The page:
The end of spam-free Facebook?

2008-08-29 00:00

Is this the end of spam-free Facebook? It would appear so, especially after this week, which saw Internet hackers and spammers thumping Facebook as badly as Kevin Pietersen’s men thumped the Proteas this week.

The Fortinet Global Security Research Team has sent warnings out about hijacked Facebook accounts posting deceptive messages on people’s “walls”. This feature on Facebook “is currently being exploited by spammers to post deceptive messages, linking to typical spam sites such as online ‘pharmacies’”, the team says.

Facebook users from all over the world have been informing the web utility site of spam attacks this week. The Koobface worm has been the main cause of the attacks, which has been affecting both Facebook and MySpace since July.

Facebook’s director of communications, Brandee Barker, told the Washington Post that they have received reports from users of spam and phishing attacks. “We have also detected and contained a worm,” said Barker. “We are investigating every report, removing false content, blocking bogus links and addressing the concerns of our users. These efforts have limited the affected users to a small percentage of those on Facebook.

“We will continue to fight to keep Facebook safe, but also ask that users help us,” said Barker.

Hackers are also targeting Facebook with a phishing scam that harvests users’ login details, says Wired’s Ryan Singel. “A lot of phishing is moving out of financial services and going to online websites that have not installed stronger authentication …” RSA’s Identity and Access Assurance Group’s Marc Gaffan told Wired.

The question now is can Mark Zuckerberg’s team take the loss as a learning measure and stop spam from destroying the one website where people felt safe? Unfortunately, Graeme Smith probably has a better chance of recovering from injury and resurrecting the Protea’s ODI series with England.

Online embarrassment: Durban woman hacked

Durban resident Trish Smith had to apologise to 339 angry friends this week after her account was hacked into and a spam message was sent from her account to all her friends.

What made the message so damaging was the authenticity of the voice, making her friends think she had completely lost the plot: “Okay pay close attention [the full name of her friend] what I am about to tell you must stay on the low down. [Random name] has been taking these cock pills now for a while and I found two bottles in his glove compartment. He made me promise that I would not tell anyone that he is on them, cause they changed his whole size and life.” It then says what website the person found them on and that they are “guaranteed to work”.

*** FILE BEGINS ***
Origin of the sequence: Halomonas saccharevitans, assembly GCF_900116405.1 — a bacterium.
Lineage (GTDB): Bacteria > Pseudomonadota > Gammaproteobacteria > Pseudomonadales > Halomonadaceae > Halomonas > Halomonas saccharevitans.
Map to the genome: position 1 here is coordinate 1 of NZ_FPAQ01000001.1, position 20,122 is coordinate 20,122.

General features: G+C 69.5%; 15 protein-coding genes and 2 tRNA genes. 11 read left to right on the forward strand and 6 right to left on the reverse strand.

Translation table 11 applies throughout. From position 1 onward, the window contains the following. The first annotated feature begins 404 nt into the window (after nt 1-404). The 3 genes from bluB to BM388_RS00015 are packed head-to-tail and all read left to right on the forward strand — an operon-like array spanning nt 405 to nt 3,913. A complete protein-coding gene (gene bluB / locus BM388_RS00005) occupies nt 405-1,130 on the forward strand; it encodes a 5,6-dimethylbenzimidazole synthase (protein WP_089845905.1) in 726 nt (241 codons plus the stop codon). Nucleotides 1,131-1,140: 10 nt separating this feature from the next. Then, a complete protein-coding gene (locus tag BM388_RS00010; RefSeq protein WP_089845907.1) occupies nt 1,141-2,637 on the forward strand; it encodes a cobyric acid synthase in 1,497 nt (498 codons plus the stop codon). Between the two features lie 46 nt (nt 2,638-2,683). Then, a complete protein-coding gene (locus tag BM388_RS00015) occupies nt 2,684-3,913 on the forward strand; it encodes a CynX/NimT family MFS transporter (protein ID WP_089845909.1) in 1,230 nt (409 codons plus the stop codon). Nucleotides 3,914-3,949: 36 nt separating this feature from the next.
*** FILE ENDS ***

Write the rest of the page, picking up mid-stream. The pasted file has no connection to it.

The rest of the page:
Smith’s boyfriend, Claude Conradie, told her to check her wall. “I don’t have a connection at work so I went to an Internet café to see what he was talking about,” she says. “I was horrified when I saw it and quickly updated my status and posted a wall message saying it was not my writing.”

Smith said the rest of the week was an ordeal because her friends were either angry with her or teased her for “being Durban’s new drug dealer”. One friend wrote: “Trishie why are you advertising on my wall???? And for Viagra??!! Not cool young lady!” Others were more helpful: “HaHaHa Trish darling, someone’s obviously hacked in to your account! Same thing happened to a friend of mine … she ended up sending everyone messages on how to obtain weed. Just change your password and don’t accept friend invites from people you don’t know!”

“I felt so violated,” she says. “I am very angry with Facebook for letting this happen.”

She says her password wasn’t that weak. “I had a two word password … I have now changed it into a more complicated one, but I just don’t understand how they got my password. No one knows my password.”

Smith is one of many people who has experienced these spam attacks. If you see a message that looks fake, make sure you don’t click on the link and please spare the real victim any added trauma.

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